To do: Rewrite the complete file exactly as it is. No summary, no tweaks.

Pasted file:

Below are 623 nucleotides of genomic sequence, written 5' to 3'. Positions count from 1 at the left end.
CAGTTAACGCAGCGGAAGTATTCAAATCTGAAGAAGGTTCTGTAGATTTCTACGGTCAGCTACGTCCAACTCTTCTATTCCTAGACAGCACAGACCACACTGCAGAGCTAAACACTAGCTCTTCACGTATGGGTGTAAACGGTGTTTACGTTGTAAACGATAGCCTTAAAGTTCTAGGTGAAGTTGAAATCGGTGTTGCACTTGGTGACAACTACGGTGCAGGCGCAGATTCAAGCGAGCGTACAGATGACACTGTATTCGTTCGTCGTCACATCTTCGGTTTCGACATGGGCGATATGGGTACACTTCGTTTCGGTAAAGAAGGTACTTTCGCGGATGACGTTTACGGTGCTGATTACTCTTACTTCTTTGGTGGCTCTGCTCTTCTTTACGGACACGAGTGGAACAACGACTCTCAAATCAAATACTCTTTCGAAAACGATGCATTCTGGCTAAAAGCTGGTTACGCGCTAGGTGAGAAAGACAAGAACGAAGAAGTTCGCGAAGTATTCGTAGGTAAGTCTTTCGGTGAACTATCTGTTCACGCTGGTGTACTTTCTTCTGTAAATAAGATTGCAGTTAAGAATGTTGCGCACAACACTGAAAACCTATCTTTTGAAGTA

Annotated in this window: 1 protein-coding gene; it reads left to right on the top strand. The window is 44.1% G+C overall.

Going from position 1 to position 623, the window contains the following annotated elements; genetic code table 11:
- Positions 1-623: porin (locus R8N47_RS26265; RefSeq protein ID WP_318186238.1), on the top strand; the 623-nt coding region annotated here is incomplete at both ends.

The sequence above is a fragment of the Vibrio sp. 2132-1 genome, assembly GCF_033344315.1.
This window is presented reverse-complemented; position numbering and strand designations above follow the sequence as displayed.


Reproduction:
Below are 623 nucleotides of genomic sequence, written 5' to 3'. Positions count from 1 at the left end.
CAGTTAACGCAGCGGAAGTATTCAAATCTGAAGAAGGTTCTGTAGATTTCTACGGTCAGCTACGTCCAACTCTTCTATTCCTAGACAGCACAGACCACACTGCAGAGCTAAACACTAGCTCTTCACGTATGGGTGTAAACGGTGTTTACGTTGTAAACGATAGCCTTAAAGTTCTAGGTGAAGTTGAAATCGGTGTTGCACTTGGTGACAACTACGGTGCAGGCGCAGATTCAAGCGAGCGTACAGATGACACTGTATTCGTTCGTCGTCACATCTTCGGTTTCGACATGGGCGATATGGGTACACTTCGTTTCGGTAAAGAAGGTACTTTCGCGGATGACGTTTACGGTGCTGATTACTCTTACTTCTTTGGTGGCTCTGCTCTTCTTTACGGACACGAGTGGAACAACGACTCTCAAATCAAATACTCTTTCGAAAACGATGCATTCTGGCTAAAAGCTGGTTACGCGCTAGGTGAGAAAGACAAGAACGAAGAAGTTCGCGAAGTATTCGTAGGTAAGTCTTTCGGTGAACTATCTGTTCACGCTGGTGTACTTTCTTCTGTAAATAAGATTGCAGTTAAGAATGTTGCGCACAACACTGAAAACCTATCTTTTGAAGTA

Annotated in this window: 1 protein-coding gene; it reads left to right on the top strand. The window is 44.1% G+C overall.

Going from position 1 to position 623, the window contains the following annotated elements; genetic code table 11:
- Positions 1-623: porin (locus R8N47_RS26265; RefSeq protein ID WP_318186238.1), on the top strand; the 623-nt coding region annotated here is incomplete at both ends.

The sequence above is a fragment of the Vibrio sp. 2132-1 genome, assembly GCF_033344315.1.
This window is presented reverse-complemented; position numbering and strand designations above follow the sequence as displayed.